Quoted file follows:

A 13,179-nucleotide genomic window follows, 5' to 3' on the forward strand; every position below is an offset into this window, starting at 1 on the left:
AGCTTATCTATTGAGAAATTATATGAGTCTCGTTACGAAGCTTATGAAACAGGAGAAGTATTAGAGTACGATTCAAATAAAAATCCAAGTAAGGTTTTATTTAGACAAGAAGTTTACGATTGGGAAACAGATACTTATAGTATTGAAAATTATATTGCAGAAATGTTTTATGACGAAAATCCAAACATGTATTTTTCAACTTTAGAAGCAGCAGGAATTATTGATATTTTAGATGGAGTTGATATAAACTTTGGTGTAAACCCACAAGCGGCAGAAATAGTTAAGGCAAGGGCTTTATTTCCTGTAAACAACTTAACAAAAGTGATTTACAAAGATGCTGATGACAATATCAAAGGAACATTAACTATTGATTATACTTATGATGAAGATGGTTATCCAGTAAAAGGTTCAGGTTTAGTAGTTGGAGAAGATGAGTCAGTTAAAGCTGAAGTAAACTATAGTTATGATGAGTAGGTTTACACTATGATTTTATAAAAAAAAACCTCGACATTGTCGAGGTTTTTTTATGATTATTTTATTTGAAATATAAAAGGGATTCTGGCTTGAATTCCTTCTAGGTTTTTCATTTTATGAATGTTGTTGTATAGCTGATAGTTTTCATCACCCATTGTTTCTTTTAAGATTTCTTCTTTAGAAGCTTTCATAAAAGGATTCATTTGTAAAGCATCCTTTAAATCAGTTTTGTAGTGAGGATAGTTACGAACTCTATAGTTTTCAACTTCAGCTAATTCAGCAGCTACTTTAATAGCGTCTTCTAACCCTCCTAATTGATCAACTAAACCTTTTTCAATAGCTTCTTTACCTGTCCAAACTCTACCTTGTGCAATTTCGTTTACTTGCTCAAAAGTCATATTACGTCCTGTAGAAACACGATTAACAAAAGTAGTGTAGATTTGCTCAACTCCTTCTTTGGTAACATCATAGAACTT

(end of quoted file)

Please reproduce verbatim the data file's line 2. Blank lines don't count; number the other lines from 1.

AGCTTATCTATTGAGAAATTATATGAGTCTCGTTACGAAGCTTATGAAACAGGAGAAGTATTAGAGTACGATTCAAATAAAAATCCAAGTAAGGTTTTATTTAGACAAGAAGTTTACGATTGGGAAACAGATACTTATAGTATTGAAAATTATATTGCAGAAATGTTTTATGACGAAAATCCAAACATGTATTTTTCAACTTTAGAAGCAGCAGGAATTATTGATATTTTAGATGGAGTTGATATAAACTTTGGTGTAAACCCACAAGCGGCAGAAATAGTTAAGGCAAGGGCTTTATTTCCTGTAAACAACTTAACAAAAGTGATTTACAAAGATGCTGATGACAATATCAAAGGAACATTAACTATTGATTATACTTATGATGAAGATGGTTATCCAGTAAAAGGTTCAGGTTTAGTAGTTGGAGAAGATGAGTCAGTTAAAGCTGAAGTAAACTATAGTTATGATGAGTAGGTTTACACTATGATTTTATAAAAAAAAACCTCGACATTGTCGAGGTTTTTTTATGATTATTTTATTTGAAATATAAAAGGGATTCTGGCTTGAATTCCTTCTAGGTTTTTCATTTTATGAATGTTGTTGTATAGCTGATAGTTTTCATCACCCATTGTTTCTTTTAAGATTTCTTCTTTAGAAGCTTTCATAAAAGGATTCATTTGTAAAGCATCCTTTAAATCAGTTTTGTAGTGAGGATAGTTACGAACTCTATAGTTTTCAACTTCAGCTAATTCAGCAGCTACTTTAATAGCGTCTTCTAACCCTCCTAATTGATCAACTAAACCTTTTTCAATAGCTTCTTTACCTGTCCAAACTCTACCTTGTGCAATTTCGTTTACTTGCTCAAAAGTCATATTACGTCCTGTAGAAACACGATTAACAAAAGTAGTGTAGATTTGCTCAACTCCTTCTTTGGTAACATCATAGAACTT